Okay, now let’s move on to the final layer in the monetary system: the financial crust.

The financial crust

The financial crust consists of all financial instruments that are not bank money. While these might be accepted as payments in some places of the economy. They are not generally accepted.

That is why I don’t consider these instruments to be part of the monetary core or periphery.

However, because instruments in the financial crust are still used as payment in many parts of the economy and because it is often even bigger than the bank money layer, understanding this layer is still essential for any monetary economist.

Take for example the liabilities of a money market fund. When I’m investing on my online trading platform, I first transfer my bank money to a money market fund account. On the surface, my money market fund account looks a lot like my bank account. However, I can only use it to buy stocks. This means that as long as I am investing, it’s pretty much indistinguishable from money.

Also, since the money market fund can invest my bank money elsewhere, from an economic perspective something that looks a lot like money has just been created.

However, since I couldn’t use it to buy groceries, money market fund accounts are in the financial crust rather than in the monetary periphery.

Another example of instruments in the financial crust are those coins that you use to buy drinks at a festival. When you buy these coins at the start of a festival, it could be argued that new money was just created. After all, your bank money has just been transferred to the organisers of the festival.

At the same time, you now have some plastic coins that from your perspective can be used as money, to buy drinks and food. As the music keeps playing these plastic coins are just as, if not more valuable than money in your bank account.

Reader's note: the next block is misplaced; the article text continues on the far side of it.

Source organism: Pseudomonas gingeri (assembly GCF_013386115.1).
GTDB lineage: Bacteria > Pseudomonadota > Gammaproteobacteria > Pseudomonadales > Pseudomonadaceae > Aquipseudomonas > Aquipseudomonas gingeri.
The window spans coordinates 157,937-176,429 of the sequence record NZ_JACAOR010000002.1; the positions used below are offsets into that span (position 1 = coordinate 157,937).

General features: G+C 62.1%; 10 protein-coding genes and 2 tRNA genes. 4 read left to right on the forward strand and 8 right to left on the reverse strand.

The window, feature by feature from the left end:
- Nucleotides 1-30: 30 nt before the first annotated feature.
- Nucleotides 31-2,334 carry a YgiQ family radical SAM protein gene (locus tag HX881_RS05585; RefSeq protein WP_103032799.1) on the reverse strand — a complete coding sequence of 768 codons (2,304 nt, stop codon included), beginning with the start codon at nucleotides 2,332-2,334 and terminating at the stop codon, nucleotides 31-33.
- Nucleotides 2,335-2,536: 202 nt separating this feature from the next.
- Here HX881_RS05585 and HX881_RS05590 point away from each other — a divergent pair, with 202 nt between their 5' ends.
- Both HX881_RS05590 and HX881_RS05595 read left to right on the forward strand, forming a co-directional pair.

However, since this money is not universally accepted, I consider it part of the financial crust.

So, whenever I meet a monetary economist that tells me: “everyone can create money, the problem is just to get it accepted.” I now know that they are talking about the fact that anyone can expand the financial crust, but that the problem is to move your money up the hierarchy. Potentially even into the monetary periphery or core. This is for example what Facebook was trying to do when they announced their Libra coin or what was envisioned by the creators of Bitcoin.


So, that was the hierarchy of money visualised, the framework that I use that make discussions about monetary matters less confusing.

I hope it will do the same for you.

If you have not done so already, I invite you to check out some of my previous posts on money printing, private bank money, and monetary policy and try to place them using the hierarchy of money.

From now on, I will use this visualisation in future posts and videos about the role of gold in the monetary system, the difference between quantitative easing and money printing and many more.

If there is a specific subject you would like me to explore and place it in the hierarchy of money let me know in the comments down below.